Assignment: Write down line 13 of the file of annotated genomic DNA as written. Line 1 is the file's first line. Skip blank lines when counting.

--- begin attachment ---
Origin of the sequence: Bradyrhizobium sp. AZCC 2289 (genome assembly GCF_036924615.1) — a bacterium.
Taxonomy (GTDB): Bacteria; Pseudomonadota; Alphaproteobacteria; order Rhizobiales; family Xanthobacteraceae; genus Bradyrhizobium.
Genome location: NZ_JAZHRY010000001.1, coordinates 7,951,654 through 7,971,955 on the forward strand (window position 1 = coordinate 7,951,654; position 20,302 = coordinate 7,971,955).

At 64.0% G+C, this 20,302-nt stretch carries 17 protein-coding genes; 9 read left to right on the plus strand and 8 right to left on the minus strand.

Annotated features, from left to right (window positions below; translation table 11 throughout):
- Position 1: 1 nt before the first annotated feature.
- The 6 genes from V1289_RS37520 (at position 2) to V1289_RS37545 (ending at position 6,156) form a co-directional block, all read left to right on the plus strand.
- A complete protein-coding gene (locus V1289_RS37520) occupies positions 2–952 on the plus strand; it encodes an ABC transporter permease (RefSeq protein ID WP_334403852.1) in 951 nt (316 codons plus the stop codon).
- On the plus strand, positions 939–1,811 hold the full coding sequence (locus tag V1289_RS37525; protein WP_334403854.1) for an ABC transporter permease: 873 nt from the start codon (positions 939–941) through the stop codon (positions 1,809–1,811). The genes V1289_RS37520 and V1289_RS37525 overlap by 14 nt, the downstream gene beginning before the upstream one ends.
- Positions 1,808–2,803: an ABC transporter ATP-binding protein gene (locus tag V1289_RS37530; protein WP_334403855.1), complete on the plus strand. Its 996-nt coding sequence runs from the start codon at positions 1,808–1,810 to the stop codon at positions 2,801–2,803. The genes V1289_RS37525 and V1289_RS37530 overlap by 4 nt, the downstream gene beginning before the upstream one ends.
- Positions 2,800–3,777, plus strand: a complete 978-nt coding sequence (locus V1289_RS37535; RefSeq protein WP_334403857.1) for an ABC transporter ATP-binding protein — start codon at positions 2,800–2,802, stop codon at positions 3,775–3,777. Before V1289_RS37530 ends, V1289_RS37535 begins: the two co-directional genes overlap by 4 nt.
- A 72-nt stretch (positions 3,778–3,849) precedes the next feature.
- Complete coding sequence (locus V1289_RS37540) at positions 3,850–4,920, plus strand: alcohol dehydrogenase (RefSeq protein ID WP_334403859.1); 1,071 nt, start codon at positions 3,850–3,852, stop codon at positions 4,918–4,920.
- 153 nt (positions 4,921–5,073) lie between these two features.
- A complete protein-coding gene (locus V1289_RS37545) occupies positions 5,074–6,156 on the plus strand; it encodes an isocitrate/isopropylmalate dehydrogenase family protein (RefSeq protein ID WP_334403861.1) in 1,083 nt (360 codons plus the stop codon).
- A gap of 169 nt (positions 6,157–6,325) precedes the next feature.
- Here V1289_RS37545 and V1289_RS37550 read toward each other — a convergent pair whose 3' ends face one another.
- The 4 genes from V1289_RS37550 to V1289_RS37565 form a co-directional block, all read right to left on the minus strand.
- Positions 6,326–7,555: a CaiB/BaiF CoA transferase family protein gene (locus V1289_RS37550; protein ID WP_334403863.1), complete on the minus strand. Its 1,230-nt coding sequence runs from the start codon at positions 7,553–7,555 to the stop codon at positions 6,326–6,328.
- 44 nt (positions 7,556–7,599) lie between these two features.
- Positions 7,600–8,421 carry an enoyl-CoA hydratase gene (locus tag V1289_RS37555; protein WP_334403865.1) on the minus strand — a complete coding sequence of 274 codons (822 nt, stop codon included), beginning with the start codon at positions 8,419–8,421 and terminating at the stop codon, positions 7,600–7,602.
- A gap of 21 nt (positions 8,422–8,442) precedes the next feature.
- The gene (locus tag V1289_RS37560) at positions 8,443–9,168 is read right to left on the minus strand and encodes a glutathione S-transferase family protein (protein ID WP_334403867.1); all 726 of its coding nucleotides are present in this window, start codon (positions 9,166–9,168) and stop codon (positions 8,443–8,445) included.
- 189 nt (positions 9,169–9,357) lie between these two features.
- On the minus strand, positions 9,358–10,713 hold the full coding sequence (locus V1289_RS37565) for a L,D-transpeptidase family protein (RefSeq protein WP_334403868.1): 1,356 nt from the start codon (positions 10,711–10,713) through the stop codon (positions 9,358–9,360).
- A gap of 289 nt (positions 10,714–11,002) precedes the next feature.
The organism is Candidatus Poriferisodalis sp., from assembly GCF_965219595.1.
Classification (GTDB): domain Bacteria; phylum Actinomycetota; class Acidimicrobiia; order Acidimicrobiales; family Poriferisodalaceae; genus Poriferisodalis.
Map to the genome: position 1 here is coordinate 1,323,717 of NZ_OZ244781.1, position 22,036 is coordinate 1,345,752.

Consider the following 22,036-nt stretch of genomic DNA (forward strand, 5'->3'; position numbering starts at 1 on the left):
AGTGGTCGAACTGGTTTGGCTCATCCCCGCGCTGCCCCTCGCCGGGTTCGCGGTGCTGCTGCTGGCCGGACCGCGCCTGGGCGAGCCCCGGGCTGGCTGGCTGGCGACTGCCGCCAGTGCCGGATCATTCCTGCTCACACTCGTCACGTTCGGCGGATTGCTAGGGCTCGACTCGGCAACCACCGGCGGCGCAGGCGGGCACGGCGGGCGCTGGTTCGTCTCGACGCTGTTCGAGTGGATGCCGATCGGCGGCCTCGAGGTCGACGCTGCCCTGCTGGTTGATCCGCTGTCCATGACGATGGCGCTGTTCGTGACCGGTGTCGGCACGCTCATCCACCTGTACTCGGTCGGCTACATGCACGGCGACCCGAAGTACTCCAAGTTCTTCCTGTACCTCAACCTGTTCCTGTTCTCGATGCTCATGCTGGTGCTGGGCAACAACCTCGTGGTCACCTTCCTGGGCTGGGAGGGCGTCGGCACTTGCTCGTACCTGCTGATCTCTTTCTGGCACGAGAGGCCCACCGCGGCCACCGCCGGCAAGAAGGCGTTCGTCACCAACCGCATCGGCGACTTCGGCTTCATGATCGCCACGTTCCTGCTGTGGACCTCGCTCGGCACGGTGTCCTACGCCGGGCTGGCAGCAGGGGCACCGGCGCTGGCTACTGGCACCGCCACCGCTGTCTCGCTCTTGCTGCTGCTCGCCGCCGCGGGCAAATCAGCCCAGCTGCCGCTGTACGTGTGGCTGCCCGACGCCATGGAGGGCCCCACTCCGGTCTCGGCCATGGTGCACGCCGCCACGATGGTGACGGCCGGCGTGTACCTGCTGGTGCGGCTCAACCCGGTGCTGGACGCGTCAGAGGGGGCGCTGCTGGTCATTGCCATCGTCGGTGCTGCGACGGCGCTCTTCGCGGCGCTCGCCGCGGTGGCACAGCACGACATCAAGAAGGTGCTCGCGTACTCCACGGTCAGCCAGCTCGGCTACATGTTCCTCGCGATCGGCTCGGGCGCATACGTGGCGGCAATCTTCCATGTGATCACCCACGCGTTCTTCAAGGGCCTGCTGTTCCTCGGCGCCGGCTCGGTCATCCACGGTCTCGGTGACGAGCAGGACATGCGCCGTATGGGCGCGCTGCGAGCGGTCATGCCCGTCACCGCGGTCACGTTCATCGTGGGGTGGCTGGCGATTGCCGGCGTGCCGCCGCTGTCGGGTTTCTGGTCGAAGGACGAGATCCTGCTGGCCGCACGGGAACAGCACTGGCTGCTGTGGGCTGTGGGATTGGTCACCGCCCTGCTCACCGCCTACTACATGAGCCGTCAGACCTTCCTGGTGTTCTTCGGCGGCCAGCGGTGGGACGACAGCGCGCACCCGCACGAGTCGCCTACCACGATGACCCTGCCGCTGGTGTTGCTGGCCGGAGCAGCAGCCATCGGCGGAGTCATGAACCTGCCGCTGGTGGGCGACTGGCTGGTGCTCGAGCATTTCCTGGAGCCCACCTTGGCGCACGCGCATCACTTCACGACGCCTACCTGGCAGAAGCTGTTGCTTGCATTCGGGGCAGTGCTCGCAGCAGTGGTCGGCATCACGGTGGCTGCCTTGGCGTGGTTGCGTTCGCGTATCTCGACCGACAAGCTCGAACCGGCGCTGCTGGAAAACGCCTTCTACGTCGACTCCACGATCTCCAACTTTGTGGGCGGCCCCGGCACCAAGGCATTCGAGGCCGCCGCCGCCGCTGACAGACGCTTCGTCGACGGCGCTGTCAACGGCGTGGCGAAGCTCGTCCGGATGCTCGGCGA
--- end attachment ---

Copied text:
- Complete coding sequence (locus V1289_RS37540) at positions 3,850–4,920, plus strand: alcohol dehydrogenase (RefSeq protein ID WP_334403859.1); 1,071 nt, start codon at positions 3,850–3,852, stop codon at positions 4,918–4,920.